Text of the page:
During this time of the year there is something that consistently happens in the minds, souls and actions of people that celebrate Thanksgiving as a reminder of God’s blessings. Imagine during Easter, Thanksgiving and Christmas and when you can find yourself in a church service we publicly acknowledge that our existence could not be possible without our creator. As we reflect back over our lives in 07 it is so easy to find tragedy, sorry, unbearable grief and oftentimes no way around life’s seemingly hardships. No matter how much time we spend being thankful and grateful for what we have, we often forget that there are people who feel that every day is one of suffering, pain and despair. Think about the individuals who have been kidnapped and raped, children molested and abandoned, struggling to find some meaning and purpose in their lives. Every day the headlines scream with someone brutally killed and injured for no reason. And if you think your own country is the standard of the ill that continuously to permeate this world just look abroad to the Continent of Africa, Asia and the Middle East and we will pale in comparison to their every day problems.
As we prepare for our annual Thanksgiving ritual, let us remind ourselves of the continued suffrage, hunger, pain, and depressive state that many find themselves in. Is there more that we who are overwhelmingly blessed can do to help the plight of those that are so miserable and filled with emptiness? Is it truly personal responsibility and accountability that causes the tragic predicament of so many in this country and around the world? Obviously family members lose loved ones in tragic accidents, die in auto crashes, fires, and just simply freak accidents, which are sometimes difficult to explain. Despite all the pain that surrounds us, isn’t it still important for us to find the time to celebrate the joy and peace that is overlooked during the course of the year?
Many of us live for this time of year. For the 30 or so days leading up to Thanksgiving, I spend tortured nights dreaming of enormous turkeys, candied yams, macaroni & cheese, and the soft, sweet taste of my mom’s raisin cake. When I’m not dragged into the undertow of these sensual food cravings, I also pause to appreciate the pleasures that the people in my life bring. Like the many friends that remain in my life after 20 years; for instance, the fact that my mother has about 10 smiles and each one still brings comfort to my world. Or the inexpressible joy of seeing my family gathered together for the holidays. Or the belly laugh I get when I watch cranberry sauce drip down my brother Kent’s chin (we kid each other because people think we’re identical twins.) For the opportunity to share this special time with my loved ones, I am grateful.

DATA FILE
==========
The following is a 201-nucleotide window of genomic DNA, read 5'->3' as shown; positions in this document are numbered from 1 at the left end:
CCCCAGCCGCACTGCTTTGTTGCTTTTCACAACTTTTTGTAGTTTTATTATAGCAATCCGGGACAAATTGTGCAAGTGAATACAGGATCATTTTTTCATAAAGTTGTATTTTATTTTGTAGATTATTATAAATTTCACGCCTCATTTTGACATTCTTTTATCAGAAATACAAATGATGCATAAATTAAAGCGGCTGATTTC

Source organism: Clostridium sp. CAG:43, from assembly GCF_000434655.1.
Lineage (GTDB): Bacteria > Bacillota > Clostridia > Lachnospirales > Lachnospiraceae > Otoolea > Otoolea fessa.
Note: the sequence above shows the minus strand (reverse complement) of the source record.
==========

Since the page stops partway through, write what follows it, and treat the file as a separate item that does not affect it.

I am especially grateful for our men and women in uniform around the world who sacrifice their greatest gift of all (their lives) everyday for our freedoms. They make possible the incredible lives that many of us experience in this country everyday. My heart sinks every time I read about a soldier losing their life overseas and here at home.
I’ve concluded long ago that suffering and dying will always be among us and that death will eventually come to us all. However short our lives are here on this earth, despite the trials and tribulation, we must continue to look for the face of God in all our challenges and triumphs. We can never allow ourselves to get lost in our misery and must find a light that will continue to give us hope. No matter how difficult things may seem, there have been countless examples to show us that we can overcome the worst of circumstances and conditions. Thanksgiving is a time to put aside that which is wrong with our lives and build upon an uplifting foundation to navigate our moral compass. It is the spirit of the American people to overcome any and all obstacles before her that continues to define her greatness.
In this country, we often confuse fame with greatness. We refer to actors and politicians as great. The conflict in Iraq, however, provides us with a better perspective. Good soldiers, good people, are returning to the United States in caskets. They made the ultimate sacrifice in order to make the world a safer place. If there is a ray of hope in this tragedy, it resides in the willingness of our soldiers to risk their lives to defend this country. Many of these soldiers knew there was a chance they would die. They went anyway. Regardless of whether or not you support this war, we should always remain thankful that there are people who enlist in the military, people who are willing to die in order to defend us. This is greatness.
Historian Paul Johnson famously dubbed the American experiment as "the greatest of all human adventures," the aim of which was to endow citizens with those basic rights they associate with happiness. Terrorist leaders thought they could rip apart that spirit. Instead, their acts of brutality only illuminate the best that we have to offer. Plainly, Americans still have the courage to be free.
For this we should all be thankful.
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